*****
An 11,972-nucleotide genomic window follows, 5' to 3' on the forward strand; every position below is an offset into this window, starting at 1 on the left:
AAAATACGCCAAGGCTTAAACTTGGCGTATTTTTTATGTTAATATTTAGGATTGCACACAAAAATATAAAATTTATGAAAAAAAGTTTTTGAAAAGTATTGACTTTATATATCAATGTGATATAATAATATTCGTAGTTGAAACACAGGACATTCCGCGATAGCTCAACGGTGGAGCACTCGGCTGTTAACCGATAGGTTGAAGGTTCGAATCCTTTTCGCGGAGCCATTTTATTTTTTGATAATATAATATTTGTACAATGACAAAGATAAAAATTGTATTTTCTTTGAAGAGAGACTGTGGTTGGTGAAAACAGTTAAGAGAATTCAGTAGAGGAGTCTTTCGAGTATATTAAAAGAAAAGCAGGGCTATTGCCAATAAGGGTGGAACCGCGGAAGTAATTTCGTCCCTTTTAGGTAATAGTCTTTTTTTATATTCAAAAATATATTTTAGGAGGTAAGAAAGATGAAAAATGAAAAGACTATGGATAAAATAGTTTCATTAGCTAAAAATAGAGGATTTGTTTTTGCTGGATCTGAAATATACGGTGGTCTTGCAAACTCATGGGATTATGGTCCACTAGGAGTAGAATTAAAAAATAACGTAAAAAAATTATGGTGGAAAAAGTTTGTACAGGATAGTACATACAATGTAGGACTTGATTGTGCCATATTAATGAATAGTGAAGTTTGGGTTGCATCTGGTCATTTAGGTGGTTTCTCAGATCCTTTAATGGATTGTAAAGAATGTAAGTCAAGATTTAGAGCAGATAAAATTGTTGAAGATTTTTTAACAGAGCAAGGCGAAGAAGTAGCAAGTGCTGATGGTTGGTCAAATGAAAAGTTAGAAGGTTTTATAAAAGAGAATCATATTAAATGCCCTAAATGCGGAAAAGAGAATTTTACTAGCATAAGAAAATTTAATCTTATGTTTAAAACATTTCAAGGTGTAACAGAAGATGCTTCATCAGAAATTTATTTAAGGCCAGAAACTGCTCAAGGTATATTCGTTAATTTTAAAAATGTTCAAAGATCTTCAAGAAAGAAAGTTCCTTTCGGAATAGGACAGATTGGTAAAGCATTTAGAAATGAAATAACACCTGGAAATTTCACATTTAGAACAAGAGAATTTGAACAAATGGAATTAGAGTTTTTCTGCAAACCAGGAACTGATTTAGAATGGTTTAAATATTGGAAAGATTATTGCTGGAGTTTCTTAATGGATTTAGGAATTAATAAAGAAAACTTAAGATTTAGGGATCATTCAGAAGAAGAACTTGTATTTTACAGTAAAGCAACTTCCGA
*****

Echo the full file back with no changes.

An 11,972-nucleotide genomic window follows, 5' to 3' on the forward strand; every position below is an offset into this window, starting at 1 on the left:
AAAATACGCCAAGGCTTAAACTTGGCGTATTTTTTATGTTAATATTTAGGATTGCACACAAAAATATAAAATTTATGAAAAAAAGTTTTTGAAAAGTATTGACTTTATATATCAATGTGATATAATAATATTCGTAGTTGAAACACAGGACATTCCGCGATAGCTCAACGGTGGAGCACTCGGCTGTTAACCGATAGGTTGAAGGTTCGAATCCTTTTCGCGGAGCCATTTTATTTTTTGATAATATAATATTTGTACAATGACAAAGATAAAAATTGTATTTTCTTTGAAGAGAGACTGTGGTTGGTGAAAACAGTTAAGAGAATTCAGTAGAGGAGTCTTTCGAGTATATTAAAAGAAAAGCAGGGCTATTGCCAATAAGGGTGGAACCGCGGAAGTAATTTCGTCCCTTTTAGGTAATAGTCTTTTTTTATATTCAAAAATATATTTTAGGAGGTAAGAAAGATGAAAAATGAAAAGACTATGGATAAAATAGTTTCATTAGCTAAAAATAGAGGATTTGTTTTTGCTGGATCTGAAATATACGGTGGTCTTGCAAACTCATGGGATTATGGTCCACTAGGAGTAGAATTAAAAAATAACGTAAAAAAATTATGGTGGAAAAAGTTTGTACAGGATAGTACATACAATGTAGGACTTGATTGTGCCATATTAATGAATAGTGAAGTTTGGGTTGCATCTGGTCATTTAGGTGGTTTCTCAGATCCTTTAATGGATTGTAAAGAATGTAAGTCAAGATTTAGAGCAGATAAAATTGTTGAAGATTTTTTAACAGAGCAAGGCGAAGAAGTAGCAAGTGCTGATGGTTGGTCAAATGAAAAGTTAGAAGGTTTTATAAAAGAGAATCATATTAAATGCCCTAAATGCGGAAAAGAGAATTTTACTAGCATAAGAAAATTTAATCTTATGTTTAAAACATTTCAAGGTGTAACAGAAGATGCTTCATCAGAAATTTATTTAAGGCCAGAAACTGCTCAAGGTATATTCGTTAATTTTAAAAATGTTCAAAGATCTTCAAGAAAGAAAGTTCCTTTCGGAATAGGACAGATTGGTAAAGCATTTAGAAATGAAATAACACCTGGAAATTTCACATTTAGAACAAGAGAATTTGAACAAATGGAATTAGAGTTTTTCTGCAAACCAGGAACTGATTTAGAATGGTTTAAATATTGGAAAGATTATTGCTGGAGTTTCTTAATGGATTTAGGAATTAATAAAGAAAACTTAAGATTTAGGGATCATTCAGAAGAAGAACTTGTATTTTACAGTAAAGCAACTTCCGA